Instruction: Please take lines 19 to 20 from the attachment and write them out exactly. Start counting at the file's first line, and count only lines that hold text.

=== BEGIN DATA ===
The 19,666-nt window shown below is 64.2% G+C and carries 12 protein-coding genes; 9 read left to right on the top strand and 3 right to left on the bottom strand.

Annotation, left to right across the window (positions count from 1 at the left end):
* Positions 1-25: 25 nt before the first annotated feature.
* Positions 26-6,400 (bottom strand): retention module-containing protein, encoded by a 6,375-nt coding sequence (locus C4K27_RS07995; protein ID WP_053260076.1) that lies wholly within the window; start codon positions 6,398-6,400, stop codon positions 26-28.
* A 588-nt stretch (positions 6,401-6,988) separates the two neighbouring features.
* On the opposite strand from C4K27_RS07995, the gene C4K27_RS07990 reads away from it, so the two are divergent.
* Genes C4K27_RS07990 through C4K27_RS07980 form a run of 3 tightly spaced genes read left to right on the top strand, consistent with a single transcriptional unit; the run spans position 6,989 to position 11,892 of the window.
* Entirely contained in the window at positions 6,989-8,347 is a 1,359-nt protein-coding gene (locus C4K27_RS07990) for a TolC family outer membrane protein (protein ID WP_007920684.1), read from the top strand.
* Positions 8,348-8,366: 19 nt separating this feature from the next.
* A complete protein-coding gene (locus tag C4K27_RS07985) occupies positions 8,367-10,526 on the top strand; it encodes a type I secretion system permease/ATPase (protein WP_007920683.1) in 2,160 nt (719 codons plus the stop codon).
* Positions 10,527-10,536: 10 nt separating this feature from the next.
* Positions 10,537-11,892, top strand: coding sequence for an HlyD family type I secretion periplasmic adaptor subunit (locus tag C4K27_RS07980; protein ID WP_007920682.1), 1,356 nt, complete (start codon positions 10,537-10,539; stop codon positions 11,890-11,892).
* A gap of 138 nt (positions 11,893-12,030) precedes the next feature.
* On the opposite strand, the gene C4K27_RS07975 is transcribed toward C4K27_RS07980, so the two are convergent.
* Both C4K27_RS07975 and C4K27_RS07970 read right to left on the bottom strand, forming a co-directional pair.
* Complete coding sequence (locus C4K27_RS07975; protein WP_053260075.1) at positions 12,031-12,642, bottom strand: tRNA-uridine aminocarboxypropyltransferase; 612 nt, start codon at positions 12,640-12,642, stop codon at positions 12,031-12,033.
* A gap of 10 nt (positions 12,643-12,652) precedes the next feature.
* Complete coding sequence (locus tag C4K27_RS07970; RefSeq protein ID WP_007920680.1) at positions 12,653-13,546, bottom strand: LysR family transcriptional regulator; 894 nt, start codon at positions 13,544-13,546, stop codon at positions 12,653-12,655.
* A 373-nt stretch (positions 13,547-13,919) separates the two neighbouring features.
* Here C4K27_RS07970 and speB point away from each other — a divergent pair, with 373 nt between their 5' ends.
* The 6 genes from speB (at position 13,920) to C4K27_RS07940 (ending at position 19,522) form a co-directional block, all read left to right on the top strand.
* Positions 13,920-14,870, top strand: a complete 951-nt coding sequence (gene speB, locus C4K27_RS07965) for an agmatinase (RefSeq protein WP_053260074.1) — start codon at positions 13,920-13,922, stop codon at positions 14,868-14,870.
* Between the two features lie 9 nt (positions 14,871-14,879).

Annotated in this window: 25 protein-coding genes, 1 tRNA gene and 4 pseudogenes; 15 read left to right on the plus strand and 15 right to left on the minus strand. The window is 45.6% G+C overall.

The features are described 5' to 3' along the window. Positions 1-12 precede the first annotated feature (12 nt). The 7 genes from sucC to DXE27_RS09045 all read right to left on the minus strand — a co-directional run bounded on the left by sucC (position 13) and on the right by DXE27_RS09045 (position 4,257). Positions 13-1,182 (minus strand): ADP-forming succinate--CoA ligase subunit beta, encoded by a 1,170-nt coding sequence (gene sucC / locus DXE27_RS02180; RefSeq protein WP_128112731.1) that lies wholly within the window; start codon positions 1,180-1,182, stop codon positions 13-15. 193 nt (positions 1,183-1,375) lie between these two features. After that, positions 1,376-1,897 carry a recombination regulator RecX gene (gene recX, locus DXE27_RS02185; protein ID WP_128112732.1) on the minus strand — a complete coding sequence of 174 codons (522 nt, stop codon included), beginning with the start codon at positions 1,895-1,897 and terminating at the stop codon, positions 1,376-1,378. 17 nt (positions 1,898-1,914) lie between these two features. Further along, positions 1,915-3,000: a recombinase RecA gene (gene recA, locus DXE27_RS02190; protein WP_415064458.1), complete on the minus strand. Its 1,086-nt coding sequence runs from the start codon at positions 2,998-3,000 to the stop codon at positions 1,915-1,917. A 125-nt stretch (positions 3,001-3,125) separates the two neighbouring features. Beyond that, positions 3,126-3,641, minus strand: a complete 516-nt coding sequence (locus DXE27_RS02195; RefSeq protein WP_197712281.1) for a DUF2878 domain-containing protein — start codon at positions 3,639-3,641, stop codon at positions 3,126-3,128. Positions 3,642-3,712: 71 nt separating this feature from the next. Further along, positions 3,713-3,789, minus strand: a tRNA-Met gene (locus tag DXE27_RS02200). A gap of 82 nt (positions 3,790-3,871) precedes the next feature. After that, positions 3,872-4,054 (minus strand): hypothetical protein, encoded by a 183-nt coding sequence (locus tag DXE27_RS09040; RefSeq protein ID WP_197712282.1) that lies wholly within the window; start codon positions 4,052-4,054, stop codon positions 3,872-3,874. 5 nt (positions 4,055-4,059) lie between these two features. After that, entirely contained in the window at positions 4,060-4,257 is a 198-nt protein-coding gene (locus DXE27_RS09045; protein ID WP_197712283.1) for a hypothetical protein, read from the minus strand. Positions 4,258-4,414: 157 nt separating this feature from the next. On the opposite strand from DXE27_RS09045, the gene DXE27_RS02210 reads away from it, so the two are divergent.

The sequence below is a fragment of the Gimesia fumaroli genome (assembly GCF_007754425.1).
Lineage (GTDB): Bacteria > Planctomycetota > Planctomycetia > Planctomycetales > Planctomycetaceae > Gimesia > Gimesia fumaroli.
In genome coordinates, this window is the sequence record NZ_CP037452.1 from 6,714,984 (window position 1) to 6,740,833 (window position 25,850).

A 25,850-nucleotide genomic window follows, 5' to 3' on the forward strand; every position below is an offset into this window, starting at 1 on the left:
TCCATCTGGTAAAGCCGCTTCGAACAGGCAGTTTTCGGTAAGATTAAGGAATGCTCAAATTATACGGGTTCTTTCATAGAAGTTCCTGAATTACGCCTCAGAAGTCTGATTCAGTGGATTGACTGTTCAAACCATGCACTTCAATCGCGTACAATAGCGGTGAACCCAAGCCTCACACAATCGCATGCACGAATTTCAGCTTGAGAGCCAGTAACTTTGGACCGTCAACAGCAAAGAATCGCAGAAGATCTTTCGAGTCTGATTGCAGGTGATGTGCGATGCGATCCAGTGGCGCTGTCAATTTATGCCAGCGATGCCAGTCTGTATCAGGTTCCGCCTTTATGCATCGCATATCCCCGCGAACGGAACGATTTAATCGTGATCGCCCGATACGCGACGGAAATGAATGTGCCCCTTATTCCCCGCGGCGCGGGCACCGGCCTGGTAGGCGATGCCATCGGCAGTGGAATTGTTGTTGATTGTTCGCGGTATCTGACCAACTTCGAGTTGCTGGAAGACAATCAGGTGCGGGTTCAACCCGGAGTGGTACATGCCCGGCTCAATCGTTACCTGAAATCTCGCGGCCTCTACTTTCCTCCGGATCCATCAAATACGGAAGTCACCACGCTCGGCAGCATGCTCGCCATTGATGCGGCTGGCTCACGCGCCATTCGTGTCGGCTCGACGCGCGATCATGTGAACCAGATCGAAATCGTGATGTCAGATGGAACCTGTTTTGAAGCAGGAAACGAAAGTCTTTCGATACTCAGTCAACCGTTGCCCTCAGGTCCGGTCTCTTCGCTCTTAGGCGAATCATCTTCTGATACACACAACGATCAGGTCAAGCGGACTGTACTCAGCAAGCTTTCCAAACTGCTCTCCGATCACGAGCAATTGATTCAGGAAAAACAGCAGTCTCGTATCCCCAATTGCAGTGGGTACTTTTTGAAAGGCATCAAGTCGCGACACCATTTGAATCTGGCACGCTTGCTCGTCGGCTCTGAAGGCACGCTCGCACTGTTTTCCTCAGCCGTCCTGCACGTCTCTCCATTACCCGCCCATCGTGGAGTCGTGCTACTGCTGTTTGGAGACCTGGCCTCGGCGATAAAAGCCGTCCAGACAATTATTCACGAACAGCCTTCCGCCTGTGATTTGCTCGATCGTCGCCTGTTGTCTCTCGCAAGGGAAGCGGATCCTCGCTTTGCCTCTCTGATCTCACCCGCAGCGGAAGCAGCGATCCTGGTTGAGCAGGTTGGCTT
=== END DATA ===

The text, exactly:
* A 373-nt stretch (positions 13,547-13,919) separates the two neighbouring features.
* Here C4K27_RS07970 and speB point away from each other — a divergent pair, with 373 nt between their 5' ends.